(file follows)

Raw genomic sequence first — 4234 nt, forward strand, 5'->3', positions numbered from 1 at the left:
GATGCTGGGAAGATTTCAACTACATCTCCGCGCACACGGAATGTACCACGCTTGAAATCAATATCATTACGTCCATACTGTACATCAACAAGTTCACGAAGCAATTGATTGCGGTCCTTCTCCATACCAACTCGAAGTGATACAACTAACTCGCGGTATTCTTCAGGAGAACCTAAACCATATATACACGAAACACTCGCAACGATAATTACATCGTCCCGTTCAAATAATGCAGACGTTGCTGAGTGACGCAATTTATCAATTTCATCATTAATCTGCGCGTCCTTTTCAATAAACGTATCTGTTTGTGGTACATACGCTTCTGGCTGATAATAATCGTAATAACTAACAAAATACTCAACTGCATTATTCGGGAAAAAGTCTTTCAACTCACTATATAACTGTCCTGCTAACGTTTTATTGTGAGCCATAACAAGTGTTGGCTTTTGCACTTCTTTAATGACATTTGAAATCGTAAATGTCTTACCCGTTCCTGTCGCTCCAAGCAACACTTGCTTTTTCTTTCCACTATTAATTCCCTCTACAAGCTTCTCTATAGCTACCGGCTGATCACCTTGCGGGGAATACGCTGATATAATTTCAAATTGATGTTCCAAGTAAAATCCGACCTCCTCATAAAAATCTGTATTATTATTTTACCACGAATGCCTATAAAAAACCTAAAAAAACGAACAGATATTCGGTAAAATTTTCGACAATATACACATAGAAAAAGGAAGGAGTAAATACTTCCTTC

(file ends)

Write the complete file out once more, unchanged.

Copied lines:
Raw genomic sequence first — 4234 nt, forward strand, 5'->3', positions numbered from 1 at the left:
GATGCTGGGAAGATTTCAACTACATCTCCGCGCACACGGAATGTACCACGCTTGAAATCAATATCATTACGTCCATACTGTACATCAACAAGTTCACGAAGCAATTGATTGCGGTCCTTCTCCATACCAACTCGAAGTGATACAACTAACTCGCGGTATTCTTCAGGAGAACCTAAACCATATATACACGAAACACTCGCAACGATAATTACATCGTCCCGTTCAAATAATGCAGACGTTGCTGAGTGACGCAATTTATCAATTTCATCATTAATCTGCGCGTCCTTTTCAATAAACGTATCTGTTTGTGGTACATACGCTTCTGGCTGATAATAATCGTAATAACTAACAAAATACTCAACTGCATTATTCGGGAAAAAGTCTTTCAACTCACTATATAACTGTCCTGCTAACGTTTTATTGTGAGCCATAACAAGTGTTGGCTTTTGCACTTCTTTAATGACATTTGAAATCGTAAATGTCTTACCCGTTCCTGTCGCTCCAAGCAACACTTGCTTTTTCTTTCCACTATTAATTCCCTCTACAAGCTTCTCTATAGCTACCGGCTGATCACCTTGCGGGGAATACGCTGATATAATTTCAAATTGATGTTCCAAGTAAAATCCGACCTCCTCATAAAAATCTGTATTATTATTTTACCACGAATGCCTATAAAAAACCTAAAAAAACGAACAGATATTCGGTAAAATTTTCGACAATATACACATAGAAAAAGGAAGGAGTAAATACTTCCTTC